Affordability and budgeting15th Jun 2020
When you apply for a bond, financial institutions consider your affordability to be equally as important as – if not more important than – your credit history. So drawing up an accurate monthly household budget will assist in determining what you can afford, and how you can adjust your budget to improve your affordability.
Accessing your credit profile is an excellent base from which to start, as it will have an automated summary of your personal banking transactions over the past three months, which you can compare to your personal budget of income and expenses. This will be a good reality check for you.
Unlike what you might believe, budgeting isn’t all about restricting what you spend money on or cutting out all the fun in your life. It’s really about setting and meeting your financial goals by understanding how much money you have, where it usually goes, and then planning on how to best allocate those funds to reach your goals.
Your goals could include saving for a down payment on a car, getting out of debt, saving for retirement, putting your children through university, or travelling. Without goals, your budget will just be a pair of handcuffs.
While it may seem daunting, it’s just a series of simple steps:
- First, list your income from all sources.
- Then – using your last three months’ bank statements and even till slips – record all your monthly expenditures.
- Be diligent about recording cash spending, as it is the biggest leak in most budgets. Cash disappears quickly and if you don’t write down everything you spend it on, your budget will not help you much.
- Identify good or bad spending patterns.
- Distinguish between those items you really need and the items you want to have – and then have the discipline to stick to the items and amounts listed in your budget.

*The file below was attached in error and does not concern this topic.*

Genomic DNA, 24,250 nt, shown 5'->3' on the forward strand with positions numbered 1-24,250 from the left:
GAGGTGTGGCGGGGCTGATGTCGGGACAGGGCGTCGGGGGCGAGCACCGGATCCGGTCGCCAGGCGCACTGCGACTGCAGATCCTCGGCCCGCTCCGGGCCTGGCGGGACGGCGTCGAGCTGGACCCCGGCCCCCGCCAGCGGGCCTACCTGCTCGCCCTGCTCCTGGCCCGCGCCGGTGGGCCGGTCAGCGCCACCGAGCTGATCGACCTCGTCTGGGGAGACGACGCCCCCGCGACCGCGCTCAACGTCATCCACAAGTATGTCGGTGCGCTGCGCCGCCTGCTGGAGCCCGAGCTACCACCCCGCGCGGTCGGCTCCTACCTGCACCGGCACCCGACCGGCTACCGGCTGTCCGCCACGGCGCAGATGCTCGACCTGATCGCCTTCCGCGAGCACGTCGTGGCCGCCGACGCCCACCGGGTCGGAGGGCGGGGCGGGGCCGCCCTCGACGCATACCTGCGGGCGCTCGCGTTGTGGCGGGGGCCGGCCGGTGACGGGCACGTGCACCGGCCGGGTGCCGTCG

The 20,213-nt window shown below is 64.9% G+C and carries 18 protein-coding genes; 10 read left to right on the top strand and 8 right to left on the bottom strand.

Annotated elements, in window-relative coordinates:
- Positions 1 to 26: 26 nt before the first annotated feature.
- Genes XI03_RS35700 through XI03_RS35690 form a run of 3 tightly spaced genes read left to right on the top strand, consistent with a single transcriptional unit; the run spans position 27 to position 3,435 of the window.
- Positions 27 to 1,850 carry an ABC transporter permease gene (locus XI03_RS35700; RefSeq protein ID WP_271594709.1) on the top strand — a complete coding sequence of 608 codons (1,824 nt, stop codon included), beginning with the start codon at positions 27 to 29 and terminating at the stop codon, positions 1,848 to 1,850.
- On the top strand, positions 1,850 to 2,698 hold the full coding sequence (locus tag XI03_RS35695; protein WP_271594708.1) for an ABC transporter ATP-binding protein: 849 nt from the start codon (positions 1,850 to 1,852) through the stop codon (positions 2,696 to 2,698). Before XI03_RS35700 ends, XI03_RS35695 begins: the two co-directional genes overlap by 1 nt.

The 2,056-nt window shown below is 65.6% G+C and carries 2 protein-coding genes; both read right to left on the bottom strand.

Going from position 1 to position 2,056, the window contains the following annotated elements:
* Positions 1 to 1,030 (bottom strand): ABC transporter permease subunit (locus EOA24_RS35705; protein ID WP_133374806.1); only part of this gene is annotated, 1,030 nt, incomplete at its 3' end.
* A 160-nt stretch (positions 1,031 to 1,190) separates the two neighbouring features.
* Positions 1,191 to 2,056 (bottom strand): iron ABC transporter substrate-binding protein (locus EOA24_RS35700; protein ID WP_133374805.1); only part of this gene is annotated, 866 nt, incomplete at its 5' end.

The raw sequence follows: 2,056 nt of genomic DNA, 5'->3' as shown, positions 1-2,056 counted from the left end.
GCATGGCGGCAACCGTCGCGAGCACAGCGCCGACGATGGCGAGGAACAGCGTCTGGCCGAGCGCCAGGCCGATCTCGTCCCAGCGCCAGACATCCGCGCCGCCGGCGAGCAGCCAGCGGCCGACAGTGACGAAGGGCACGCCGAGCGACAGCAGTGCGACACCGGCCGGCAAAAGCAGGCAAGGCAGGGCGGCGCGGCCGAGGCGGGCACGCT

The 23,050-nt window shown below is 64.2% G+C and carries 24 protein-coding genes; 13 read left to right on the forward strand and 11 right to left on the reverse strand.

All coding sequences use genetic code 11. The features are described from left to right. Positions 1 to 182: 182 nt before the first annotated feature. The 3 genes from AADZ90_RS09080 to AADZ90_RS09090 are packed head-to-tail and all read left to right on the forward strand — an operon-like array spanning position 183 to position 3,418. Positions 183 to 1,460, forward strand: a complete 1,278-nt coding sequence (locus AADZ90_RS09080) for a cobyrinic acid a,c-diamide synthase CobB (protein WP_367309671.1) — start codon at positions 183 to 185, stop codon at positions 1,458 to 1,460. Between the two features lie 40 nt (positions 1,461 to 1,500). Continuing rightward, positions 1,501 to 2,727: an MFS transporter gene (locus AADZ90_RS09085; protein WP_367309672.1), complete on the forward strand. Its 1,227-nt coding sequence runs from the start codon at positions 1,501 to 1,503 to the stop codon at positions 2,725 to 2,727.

Yes, these are simple steps, but simple does not always mean easy. So, if you want to take the thinking out of it, you can try our mobile budgeting tool to track your spending.
Go to www.mobile2budget.com to register. You can then create your budget, capture expenses on the go, and check on a regular basis if you are living within or beyond your budget! Registration is free and the costs are 0.20c per expense capture. This may well be the easiest way to keep track of your spending, and the most affordable bookkeeping system for your own budget. You can even load the budget and mobile number of your partner so that you can – together – keep track of your total household expenses.
There’s a good chance you will find that you spend more than you need to (or even more than you can really afford). Don’t feel alone, though. Most people do. But that doesn’t mean it’s okay. If you want to buy your own home, you may need to take some hard decisions about your spending, and the best ways of doing this are saving on everyday expenses and proactively managing debt.
Once you have accurately listed all your income and expenses, you can work out how much you can afford, using a quick and easy online process.
When deciding if you can afford a particular property, you need to budget for more than just the bond repayments, so make sure you have enough money in your budget for:
- the loan repayment
- any administration fees, e.g. transfer fees, bond registration fees (to work out the legal costs and charges, go to the free website http://www.avidfirefly.com)
- life insurance to cover the bond
- home owner’s insurance
- rates and taxes linked to the property
- water and electricity costs
- levies if applicable.
Don’t be tempted to push your budget to the limit. Keep a little in reserve for interest rate increases, or other unexpected expenses.
Probably the most effective way to optimise your affordability is to have a deposit. The bigger your deposit, the better the interest rate will be on your mortgage. But it’s hard to save for a deposit while paying rent, so check to see if you qualify for FLISP.
FLISP stands for finance-linked individual subsidy programme. This is a government initiative to assist qualifying households by provide a one-off subsidy for buying their first home.
The criteria to qualify for FLISP are:
- combined household income of between R3,501 and R22,000 per month (July 2018 figures)
- first-time property buyers
- having secured bond finance
- at least one dependent spouse or child
- South African citizenship or permanent residency permit.
We can help you apply for a FLISP subsidy, should you wish to purchase a home. Once your bond is already approved and you meet the qualifying criteria, go to www.flisp.co.za to apply.